There has been a steady rise in the prevalence of atopy in some countries, in particular allergic asthma, allergic rhinitis (AR), and atopic dermatitis (AD), in recent decades. Allergic disease is common globally, with different manifestations affecting more than half of the general population [2, 3]. Allergic rhinoconjunctivitis is a chronic IgE-induced inflammation in the nasopharynx with typical manifestations include nasal congestion, rhinorrhea, sneezing, as well as itching [4].

Asthma is a chronic inflammatory disorders of the airways described as a reversible airflow obstruction and bronchial hyper-sensitivity affecting 300 million people worldwide [5, 6]. Eczema is a pruritic chronic skin disorders related to defective skin barrier extended immunological responses to environmental stimuli [7, 8].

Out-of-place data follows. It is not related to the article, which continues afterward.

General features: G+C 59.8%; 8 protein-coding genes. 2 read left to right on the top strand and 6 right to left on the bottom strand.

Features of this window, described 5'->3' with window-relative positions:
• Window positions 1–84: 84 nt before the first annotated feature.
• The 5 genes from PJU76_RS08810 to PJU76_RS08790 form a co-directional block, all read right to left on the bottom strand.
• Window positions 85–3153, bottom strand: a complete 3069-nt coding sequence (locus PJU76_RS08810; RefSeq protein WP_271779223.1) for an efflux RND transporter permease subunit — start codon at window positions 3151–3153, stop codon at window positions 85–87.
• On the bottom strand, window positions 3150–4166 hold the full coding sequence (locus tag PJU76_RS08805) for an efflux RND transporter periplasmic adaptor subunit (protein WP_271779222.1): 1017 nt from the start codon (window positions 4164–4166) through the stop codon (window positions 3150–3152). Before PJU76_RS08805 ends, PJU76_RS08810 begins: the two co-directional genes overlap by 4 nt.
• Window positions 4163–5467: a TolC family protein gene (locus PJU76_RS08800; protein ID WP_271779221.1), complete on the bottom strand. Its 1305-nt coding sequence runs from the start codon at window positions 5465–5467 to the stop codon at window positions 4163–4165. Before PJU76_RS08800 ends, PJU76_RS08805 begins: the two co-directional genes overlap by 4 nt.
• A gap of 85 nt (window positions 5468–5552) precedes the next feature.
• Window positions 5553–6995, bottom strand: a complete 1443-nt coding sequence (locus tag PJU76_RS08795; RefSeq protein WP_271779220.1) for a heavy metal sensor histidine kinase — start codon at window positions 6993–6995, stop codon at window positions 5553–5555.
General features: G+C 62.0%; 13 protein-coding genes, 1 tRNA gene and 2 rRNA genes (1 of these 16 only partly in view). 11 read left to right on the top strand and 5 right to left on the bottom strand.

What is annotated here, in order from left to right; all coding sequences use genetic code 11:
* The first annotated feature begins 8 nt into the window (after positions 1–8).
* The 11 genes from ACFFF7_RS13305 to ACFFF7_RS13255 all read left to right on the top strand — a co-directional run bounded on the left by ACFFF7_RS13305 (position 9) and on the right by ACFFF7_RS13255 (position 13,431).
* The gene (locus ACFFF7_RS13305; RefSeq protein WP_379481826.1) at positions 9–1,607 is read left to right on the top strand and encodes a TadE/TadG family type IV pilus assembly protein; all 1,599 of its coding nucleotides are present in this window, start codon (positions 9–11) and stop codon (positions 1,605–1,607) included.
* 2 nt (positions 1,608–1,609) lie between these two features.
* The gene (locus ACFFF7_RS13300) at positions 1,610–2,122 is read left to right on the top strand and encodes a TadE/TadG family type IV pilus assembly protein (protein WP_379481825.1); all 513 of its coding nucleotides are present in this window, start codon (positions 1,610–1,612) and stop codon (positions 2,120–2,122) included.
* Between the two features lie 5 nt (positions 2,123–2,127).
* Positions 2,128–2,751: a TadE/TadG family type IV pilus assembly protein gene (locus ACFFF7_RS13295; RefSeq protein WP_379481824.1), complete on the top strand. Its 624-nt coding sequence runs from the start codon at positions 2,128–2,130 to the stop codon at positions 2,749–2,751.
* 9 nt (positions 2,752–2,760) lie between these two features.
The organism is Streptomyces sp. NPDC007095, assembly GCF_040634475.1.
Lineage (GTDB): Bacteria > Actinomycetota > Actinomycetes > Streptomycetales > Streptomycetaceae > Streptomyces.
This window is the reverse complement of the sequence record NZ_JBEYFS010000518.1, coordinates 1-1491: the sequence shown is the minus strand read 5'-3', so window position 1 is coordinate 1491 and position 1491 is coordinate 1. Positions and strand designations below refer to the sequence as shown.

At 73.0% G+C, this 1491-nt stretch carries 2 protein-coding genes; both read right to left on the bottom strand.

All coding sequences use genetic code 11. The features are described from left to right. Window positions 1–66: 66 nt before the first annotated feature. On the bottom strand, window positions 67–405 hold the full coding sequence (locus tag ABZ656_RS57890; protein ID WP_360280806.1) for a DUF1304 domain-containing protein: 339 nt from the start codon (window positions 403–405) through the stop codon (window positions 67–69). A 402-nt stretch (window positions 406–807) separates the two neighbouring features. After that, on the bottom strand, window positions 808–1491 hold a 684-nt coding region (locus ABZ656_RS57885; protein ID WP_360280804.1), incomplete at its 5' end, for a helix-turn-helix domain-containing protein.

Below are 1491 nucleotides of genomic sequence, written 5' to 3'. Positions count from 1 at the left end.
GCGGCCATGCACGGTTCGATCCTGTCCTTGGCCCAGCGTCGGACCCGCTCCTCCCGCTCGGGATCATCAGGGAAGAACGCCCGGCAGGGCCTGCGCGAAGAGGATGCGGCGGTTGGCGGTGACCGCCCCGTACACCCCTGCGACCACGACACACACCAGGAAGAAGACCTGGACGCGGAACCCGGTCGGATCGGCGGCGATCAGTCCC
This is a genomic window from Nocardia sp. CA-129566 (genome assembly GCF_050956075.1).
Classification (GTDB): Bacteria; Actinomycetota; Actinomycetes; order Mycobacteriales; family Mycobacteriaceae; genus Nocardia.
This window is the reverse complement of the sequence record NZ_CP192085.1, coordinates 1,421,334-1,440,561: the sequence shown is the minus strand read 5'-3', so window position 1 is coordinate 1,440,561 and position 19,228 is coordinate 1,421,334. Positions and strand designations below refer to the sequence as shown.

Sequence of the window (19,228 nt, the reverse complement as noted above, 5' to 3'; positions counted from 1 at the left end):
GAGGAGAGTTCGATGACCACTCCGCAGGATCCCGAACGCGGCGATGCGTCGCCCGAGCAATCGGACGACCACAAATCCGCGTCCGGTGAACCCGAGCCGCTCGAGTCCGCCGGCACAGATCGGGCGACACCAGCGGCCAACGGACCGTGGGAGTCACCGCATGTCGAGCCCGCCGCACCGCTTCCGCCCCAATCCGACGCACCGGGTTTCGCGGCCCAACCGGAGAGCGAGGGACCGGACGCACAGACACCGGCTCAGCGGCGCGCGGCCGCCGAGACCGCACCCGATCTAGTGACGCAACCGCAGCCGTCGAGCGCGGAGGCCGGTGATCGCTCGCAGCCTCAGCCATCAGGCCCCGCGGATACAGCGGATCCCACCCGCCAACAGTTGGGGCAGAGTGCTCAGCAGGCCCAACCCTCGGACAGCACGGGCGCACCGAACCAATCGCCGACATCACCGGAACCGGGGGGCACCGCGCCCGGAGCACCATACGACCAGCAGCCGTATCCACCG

It is possible that allergic disorders have a bidirectional causal relationship with mental disorders [9]. For instance, psychiatric disorders are common among asthmatics and are closely related to poor asthma control and quality of life [10]. Atopy-related conditions may cause psychological distress, which, in turn, may strengthen the manifestations of atopy. However, the reported relationship between atopy and psychological distress has been inconsistent. Mood and anxiety disorders, or major depressive disorder have been reported to be related to a higher risk of asthma [11,12,13]. A recent systematic review of 51 studies showed a significant relationship between AR and depression [14]. However, other reports found weak, or no associations, between anxiety or depression and atopy [15]. For instance, population-based studies in Australia and Asia demonstrated controversial findings regarding the association between AR and depression [16, 17]. In another study, anxiety was found to be associated with asthma and AR, but not with AD, and depression was not associated with any of these three atopic conditions [18].